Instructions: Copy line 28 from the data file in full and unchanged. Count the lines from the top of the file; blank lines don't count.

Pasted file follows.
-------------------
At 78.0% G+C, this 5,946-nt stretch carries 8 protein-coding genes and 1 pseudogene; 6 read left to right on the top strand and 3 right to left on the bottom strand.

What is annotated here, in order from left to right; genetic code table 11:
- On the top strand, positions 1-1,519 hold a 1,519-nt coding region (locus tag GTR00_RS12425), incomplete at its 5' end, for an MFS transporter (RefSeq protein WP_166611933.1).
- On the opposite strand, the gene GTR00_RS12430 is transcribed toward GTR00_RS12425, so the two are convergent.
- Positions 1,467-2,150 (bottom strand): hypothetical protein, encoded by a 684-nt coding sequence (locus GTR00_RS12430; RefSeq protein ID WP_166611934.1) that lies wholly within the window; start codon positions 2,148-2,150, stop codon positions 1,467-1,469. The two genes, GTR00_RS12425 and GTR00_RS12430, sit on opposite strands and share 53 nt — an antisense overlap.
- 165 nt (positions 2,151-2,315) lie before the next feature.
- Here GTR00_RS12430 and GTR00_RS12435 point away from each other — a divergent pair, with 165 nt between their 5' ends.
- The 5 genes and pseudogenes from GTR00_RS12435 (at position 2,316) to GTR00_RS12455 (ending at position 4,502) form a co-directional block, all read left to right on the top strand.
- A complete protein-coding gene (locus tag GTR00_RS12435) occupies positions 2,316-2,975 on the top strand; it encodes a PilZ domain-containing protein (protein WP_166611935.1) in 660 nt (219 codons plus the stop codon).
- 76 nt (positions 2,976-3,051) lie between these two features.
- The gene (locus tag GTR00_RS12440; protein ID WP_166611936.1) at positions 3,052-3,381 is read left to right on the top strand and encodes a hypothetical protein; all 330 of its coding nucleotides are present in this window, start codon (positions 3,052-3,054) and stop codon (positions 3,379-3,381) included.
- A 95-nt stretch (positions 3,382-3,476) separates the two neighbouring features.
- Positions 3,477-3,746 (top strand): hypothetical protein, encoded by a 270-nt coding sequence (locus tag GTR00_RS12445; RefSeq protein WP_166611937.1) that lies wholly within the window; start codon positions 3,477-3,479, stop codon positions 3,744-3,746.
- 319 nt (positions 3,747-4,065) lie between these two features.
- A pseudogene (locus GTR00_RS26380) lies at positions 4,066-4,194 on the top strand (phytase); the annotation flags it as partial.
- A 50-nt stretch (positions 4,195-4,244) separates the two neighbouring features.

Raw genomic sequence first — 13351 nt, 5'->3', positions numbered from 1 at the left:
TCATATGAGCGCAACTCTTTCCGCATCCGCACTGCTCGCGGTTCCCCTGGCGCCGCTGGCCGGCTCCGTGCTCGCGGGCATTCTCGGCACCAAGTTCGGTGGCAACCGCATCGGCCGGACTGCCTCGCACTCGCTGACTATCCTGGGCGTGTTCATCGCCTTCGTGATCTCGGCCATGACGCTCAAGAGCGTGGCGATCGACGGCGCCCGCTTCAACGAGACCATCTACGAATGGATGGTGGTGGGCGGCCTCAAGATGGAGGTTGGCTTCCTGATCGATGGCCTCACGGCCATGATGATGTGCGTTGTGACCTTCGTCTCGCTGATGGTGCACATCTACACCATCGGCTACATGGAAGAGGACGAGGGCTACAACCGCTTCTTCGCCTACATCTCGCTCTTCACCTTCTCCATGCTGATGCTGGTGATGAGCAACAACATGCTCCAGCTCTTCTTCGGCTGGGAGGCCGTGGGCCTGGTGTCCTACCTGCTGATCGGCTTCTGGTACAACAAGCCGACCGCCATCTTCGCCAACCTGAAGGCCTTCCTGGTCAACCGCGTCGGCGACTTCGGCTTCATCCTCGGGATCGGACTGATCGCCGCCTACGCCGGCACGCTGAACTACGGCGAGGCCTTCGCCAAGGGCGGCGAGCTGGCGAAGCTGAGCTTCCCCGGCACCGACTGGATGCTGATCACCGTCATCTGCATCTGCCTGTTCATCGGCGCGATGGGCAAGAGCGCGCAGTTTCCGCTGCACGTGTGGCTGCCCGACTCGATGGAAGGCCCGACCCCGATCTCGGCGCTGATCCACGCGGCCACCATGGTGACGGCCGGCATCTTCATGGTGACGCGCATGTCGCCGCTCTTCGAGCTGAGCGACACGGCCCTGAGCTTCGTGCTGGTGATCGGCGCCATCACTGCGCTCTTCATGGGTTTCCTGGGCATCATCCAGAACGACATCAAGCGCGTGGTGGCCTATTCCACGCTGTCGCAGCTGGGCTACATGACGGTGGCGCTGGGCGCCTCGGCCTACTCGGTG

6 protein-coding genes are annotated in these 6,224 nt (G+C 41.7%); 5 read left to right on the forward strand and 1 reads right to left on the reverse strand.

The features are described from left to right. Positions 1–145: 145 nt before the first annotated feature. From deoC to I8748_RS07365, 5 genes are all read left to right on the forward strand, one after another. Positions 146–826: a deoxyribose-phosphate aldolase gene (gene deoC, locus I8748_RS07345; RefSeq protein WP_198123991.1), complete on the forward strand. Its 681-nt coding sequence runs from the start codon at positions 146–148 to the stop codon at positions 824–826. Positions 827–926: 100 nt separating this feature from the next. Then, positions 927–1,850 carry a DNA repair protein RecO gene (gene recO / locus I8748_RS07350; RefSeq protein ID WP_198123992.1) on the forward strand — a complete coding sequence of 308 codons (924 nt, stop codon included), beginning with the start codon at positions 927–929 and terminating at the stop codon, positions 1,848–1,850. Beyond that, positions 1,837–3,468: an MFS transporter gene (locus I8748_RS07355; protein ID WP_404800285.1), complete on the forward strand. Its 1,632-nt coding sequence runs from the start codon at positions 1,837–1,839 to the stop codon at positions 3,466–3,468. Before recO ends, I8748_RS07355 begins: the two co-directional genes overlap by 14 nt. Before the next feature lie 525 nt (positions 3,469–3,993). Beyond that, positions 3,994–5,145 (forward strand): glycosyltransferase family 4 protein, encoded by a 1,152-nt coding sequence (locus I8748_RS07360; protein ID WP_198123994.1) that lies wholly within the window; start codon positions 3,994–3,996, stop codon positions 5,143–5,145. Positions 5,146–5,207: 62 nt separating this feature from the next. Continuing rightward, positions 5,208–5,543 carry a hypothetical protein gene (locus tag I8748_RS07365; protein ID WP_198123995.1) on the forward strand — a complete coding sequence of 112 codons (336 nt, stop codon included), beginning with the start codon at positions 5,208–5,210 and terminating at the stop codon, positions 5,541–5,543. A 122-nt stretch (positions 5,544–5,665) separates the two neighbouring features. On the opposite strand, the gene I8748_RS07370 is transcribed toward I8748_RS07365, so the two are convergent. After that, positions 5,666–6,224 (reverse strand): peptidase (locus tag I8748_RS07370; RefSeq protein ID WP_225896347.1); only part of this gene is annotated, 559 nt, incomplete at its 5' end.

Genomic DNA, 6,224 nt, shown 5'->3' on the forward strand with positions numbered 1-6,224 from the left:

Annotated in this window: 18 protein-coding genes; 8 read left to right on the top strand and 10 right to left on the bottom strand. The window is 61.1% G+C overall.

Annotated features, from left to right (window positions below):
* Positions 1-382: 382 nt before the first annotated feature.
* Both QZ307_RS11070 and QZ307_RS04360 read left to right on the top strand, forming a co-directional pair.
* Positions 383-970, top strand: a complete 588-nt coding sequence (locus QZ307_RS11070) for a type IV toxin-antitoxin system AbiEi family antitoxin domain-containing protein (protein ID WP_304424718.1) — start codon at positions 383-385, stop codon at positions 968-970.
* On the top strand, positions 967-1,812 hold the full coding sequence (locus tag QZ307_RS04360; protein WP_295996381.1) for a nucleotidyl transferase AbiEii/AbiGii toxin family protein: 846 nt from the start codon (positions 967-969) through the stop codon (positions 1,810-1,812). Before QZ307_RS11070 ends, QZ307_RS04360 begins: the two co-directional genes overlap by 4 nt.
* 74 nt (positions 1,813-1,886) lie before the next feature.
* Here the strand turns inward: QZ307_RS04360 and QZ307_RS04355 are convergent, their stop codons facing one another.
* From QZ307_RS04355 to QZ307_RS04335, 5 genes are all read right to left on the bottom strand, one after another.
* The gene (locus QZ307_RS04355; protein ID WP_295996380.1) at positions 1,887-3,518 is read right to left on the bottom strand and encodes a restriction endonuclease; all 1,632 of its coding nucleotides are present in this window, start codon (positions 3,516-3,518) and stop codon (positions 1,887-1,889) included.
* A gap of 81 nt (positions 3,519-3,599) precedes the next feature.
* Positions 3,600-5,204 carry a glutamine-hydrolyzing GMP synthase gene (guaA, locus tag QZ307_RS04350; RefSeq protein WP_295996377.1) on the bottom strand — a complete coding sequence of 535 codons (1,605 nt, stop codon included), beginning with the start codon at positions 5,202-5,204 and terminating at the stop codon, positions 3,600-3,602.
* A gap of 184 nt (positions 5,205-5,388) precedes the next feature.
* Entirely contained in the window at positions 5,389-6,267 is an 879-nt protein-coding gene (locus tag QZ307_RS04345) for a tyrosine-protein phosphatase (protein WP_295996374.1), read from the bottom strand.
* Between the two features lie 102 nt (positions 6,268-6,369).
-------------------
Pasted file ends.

* 74 nt (positions 1,813-1,886) lie before the next feature.